Sessions' plans to testify surprised Senate intelligence panel members

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Attorney General Jeff Sessions will testify at a public hearing of the Senate intelligence committee Tuesday afternoon, the committee said in a statement.

The Justice Department says Sessions looks forward to answering the committee's questions.

It remains unclear whether the Tuesday hearing will be open to the public. Lankford is on the intelligence committee, the forum for last week's riveting Comey testimony and Tuesday's hearing. Pressed on the issue Friday, Trump said "I'll tell you about that maybe sometime in the very near future".

Sessions was named head of the Trump campaign's national security advisory committee in March 2016 and was pivotal to Trump naming Flynn as national security advisor, even though it was known that Flynn had misled Vice President Mike Pence about meeting with the Russians and discussing US sanctions against Russia for the 2014 invasion of neighbor Ukraine.

Embattled Attorney General Jeff Sessions, the first USA senator to endorse President Donald Trump's candidacy, finds himself swept up in virtually every issue that has confounded the administration's efforts to advance any sort of an agenda.

"[Sources] are telling me Trump has been very angry with Jeff Sessions for recusing himself in the Russian Federation investigation to begin with, lots of profane conversations and yelling".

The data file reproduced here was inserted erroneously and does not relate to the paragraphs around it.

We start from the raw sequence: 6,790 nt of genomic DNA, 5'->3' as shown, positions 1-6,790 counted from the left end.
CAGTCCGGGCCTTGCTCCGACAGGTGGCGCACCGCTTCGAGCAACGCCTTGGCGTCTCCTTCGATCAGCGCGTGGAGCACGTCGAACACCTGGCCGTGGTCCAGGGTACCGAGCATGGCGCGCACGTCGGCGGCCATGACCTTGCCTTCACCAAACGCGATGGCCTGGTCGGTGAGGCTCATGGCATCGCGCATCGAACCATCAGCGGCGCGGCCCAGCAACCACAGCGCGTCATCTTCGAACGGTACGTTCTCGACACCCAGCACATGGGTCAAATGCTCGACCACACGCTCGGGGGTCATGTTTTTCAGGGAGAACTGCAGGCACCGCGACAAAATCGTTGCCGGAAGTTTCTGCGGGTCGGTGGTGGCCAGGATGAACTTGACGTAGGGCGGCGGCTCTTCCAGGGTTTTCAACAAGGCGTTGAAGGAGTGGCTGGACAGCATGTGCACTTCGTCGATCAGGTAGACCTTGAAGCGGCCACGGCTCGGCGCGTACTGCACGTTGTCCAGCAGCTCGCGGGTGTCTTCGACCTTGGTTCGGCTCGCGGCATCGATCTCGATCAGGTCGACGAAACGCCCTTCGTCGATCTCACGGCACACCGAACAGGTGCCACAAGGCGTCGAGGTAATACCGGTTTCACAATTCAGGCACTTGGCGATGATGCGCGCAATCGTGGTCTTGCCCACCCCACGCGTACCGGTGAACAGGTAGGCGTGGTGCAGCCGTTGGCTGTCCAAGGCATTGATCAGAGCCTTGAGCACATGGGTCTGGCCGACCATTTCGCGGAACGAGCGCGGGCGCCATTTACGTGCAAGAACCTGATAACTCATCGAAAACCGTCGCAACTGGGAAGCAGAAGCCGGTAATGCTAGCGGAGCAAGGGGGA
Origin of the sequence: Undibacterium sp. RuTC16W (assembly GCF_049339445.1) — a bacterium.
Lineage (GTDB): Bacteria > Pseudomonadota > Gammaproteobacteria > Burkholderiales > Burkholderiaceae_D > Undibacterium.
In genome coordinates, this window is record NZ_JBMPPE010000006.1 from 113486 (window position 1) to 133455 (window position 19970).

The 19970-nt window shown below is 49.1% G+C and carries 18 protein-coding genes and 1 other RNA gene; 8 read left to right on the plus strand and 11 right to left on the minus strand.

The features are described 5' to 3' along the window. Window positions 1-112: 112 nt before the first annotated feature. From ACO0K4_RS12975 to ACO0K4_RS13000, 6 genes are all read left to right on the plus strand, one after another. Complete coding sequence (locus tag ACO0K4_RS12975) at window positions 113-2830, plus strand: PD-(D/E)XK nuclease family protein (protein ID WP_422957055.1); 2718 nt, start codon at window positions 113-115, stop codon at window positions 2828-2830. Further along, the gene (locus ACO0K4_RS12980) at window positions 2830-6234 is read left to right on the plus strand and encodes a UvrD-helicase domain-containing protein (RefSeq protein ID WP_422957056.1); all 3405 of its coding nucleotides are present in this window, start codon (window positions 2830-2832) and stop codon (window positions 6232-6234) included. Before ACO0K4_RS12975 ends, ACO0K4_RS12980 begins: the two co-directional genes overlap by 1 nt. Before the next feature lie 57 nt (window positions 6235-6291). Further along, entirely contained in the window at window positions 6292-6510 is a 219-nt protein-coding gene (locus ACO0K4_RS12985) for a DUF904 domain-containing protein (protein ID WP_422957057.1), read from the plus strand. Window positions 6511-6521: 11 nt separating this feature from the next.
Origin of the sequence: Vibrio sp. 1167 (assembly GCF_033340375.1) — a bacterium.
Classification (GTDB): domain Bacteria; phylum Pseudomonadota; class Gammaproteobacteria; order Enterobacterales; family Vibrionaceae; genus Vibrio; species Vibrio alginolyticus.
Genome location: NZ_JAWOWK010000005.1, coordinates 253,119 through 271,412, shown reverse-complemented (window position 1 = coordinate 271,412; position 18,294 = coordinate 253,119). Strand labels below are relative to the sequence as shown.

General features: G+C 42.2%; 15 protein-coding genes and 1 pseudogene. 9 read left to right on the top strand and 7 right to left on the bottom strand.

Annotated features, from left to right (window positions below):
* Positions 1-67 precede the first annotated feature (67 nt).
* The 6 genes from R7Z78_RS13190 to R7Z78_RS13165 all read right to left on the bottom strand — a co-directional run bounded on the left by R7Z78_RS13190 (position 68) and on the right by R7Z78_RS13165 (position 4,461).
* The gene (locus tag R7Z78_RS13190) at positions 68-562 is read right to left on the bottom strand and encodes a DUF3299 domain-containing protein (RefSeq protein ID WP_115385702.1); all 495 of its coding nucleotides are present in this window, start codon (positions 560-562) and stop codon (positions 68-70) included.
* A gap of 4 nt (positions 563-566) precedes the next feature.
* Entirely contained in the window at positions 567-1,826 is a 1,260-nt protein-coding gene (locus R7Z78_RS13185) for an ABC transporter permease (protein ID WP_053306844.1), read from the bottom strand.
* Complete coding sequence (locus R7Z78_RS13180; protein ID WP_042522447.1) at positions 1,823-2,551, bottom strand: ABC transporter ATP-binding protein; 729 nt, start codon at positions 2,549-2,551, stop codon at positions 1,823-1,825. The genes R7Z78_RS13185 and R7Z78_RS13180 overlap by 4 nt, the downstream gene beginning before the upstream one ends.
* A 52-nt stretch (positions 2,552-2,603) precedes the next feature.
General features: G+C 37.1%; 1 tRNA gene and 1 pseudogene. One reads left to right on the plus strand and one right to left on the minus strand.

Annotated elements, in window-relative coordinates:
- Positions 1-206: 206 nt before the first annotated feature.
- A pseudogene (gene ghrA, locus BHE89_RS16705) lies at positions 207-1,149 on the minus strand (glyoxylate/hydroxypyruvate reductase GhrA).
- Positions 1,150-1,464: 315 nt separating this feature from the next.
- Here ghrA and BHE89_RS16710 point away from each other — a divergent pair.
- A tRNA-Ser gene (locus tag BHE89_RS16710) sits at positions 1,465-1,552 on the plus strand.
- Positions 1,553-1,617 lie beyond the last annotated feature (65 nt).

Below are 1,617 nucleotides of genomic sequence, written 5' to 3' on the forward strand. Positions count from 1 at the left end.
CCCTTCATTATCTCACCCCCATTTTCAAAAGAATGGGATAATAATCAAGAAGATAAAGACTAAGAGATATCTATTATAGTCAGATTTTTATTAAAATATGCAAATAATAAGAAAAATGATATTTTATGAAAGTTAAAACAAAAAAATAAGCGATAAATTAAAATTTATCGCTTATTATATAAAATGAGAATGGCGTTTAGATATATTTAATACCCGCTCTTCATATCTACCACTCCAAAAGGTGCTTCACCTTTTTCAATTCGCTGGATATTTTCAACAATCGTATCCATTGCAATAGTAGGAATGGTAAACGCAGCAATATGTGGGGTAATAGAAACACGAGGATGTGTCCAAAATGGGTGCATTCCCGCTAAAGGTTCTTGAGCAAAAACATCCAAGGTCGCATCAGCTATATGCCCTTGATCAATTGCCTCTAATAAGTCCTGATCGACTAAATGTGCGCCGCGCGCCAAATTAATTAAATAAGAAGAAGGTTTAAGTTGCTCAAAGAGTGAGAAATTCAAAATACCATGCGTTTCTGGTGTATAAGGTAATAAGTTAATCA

The next day, Mr Comey said, he implored Mr Sessions never to leave him alone again with the president, but Mr Sessions did not reply. One is whether Sessions had any undisclosed meetings with Ambassador Sergei Kislyak or other Russians during the campaign or after Trump took office.

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During Mr Sessions' January confirmation hearing, he failed to disclose the two meetings he held with Russian ambassador Sergey Kislyak during the campaign. "Totally illegal?" he asked in a tweet.

He said he believed that Comey's testimony was needed and the former director was forthcoming and candid.

Attorney General Jeff Sessions announced Monday he wants his testimony before the Senate Intelligence Committee to be public.

Mike Lee, the Utah senator, said of Mr Comey: "He doesn't..." He also urged Trump to produce any tapes of his conversations with Comey. "No more game playing", Schumer said on CBS.

But Russia - and Trump's own tweeting - threaten to swallow that effort whole, much like last week's largely forgotten "Infrastructure Week". "If the tapes are there and if Congress is able to force them loose, to force them to be revealed". The president's irrepresible tendency to bring up the Russian Federation investigation, whether by insulting Comey or suggesting the existence of tapes, has created a headache for members of his party who want to put Republican priorites, including healthcare and tax reform, front and center.

Congressional Republicans had little support for Mr Trump's attack. "Mr. President, let's don't make a circus out of your presidency".